dassana September 16, 2012 34

thanks nutan :-)


Nags August 30, 2012 35

recently chanced upon your site and LOVE the pics, esp in this post. have bookmarked this.


dassana August 30, 2012 36

thanks nags. i have been following your blog for some time now and i like what your recipes… most of them are so easy and fuss free.


Kankana August 30, 2012 37

I love methi muthia and we usually buy it from the store and eat it tea. I am going to now try make it at home. Do these stay crispy even later ?


dassana August 30, 2012 38

they don’t stay that crisp. we had the remainder the next day. i just warmed them in the microwave and they were tasting good.


beena August 29, 2012 39

hey dassana,
methi muthias are a regular at home for snacks as well as for undhio that we make in winters… i love your step by step instructions. i usually make it with wheat flour and other atta flours… this one was interesting so i tried this version on muthias and they turned out excellent with besan…it tastes simply awesome. thanks for the recipe… i love ur pictures too… :)


dassana August 29, 2012 40

thanks beena for making the besan muthia. felt good that you liked the recipe… more so since you are a gujarati and you must have had muthias so often :-)

your comment has really motivated me. thanks again.


Priya's Now Serving August 29, 2012 41

Dassana – That you??? Should have read the blogger name before or after checking out the recipes :)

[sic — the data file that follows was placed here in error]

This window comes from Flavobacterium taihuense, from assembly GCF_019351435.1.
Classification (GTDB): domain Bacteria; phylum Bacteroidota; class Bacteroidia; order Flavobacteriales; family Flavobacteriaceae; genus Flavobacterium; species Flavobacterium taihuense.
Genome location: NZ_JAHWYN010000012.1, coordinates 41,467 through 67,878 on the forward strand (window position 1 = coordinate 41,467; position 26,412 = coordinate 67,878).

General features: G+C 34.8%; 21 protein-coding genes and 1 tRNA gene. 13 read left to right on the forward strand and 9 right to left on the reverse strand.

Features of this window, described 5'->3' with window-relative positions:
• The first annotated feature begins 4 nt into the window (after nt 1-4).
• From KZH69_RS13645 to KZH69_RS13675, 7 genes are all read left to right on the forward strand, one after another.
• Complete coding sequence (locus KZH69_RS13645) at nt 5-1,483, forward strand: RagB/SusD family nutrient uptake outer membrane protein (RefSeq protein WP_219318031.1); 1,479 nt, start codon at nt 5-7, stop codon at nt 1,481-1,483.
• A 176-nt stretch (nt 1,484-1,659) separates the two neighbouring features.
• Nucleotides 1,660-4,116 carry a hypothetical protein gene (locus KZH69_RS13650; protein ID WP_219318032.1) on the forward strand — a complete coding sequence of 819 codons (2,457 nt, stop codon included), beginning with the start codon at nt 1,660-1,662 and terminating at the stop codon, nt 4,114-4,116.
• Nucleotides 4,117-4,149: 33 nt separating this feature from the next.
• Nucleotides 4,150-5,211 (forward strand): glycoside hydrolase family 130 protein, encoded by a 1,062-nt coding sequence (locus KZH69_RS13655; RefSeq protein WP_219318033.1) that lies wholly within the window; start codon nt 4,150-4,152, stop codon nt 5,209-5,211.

Priya's Now Serving August 29, 2012 42

Both the versions are super delicious looking and I am totally planning to try them both – Question – can I use dried methi leaves for this, because it is rare that I get fresh ones around these parts??Really enjoyable post – thank you for sharing – will be back for more from you – cheers, priya


dassana August 29, 2012 43

thanks priya. i think you can make the muthia with dry fenugreek leaves. the equivalent for 1 cup of fresh methi leaves would be approx 1.5 or 2 tbsp of dry fenugreek leaves. hope this helps.


Huma August 28, 2012 44

My mother-in-law makes muthias with bajra atta and she adds the muthias in vegetables made of egg plant, spinach, potatoes,beans and other stuff. It is a whole day venture. She was also born and raised in Bombay. So when she visits us she makes this dish for us and we freeze some of it and take out the potatoes before freezing. I like your idea of steaming them and frying them too and have them as snack. I will forward this recipe to her as well. Delicious.


dassana August 28, 2012 45

so cute of her to make these when she visits you. by what you mention, she must be adding the muthias in the undhiyu, where veggies like eggplant, beans, potatoes etc are cooked… making undhiyu with muthias does take a lot of time. do forward her this recipe. i always make muthias with besan as i do not get bajra atta here.


Rashida Shaikh August 27, 2012 46

I never heard of this kind of muthia…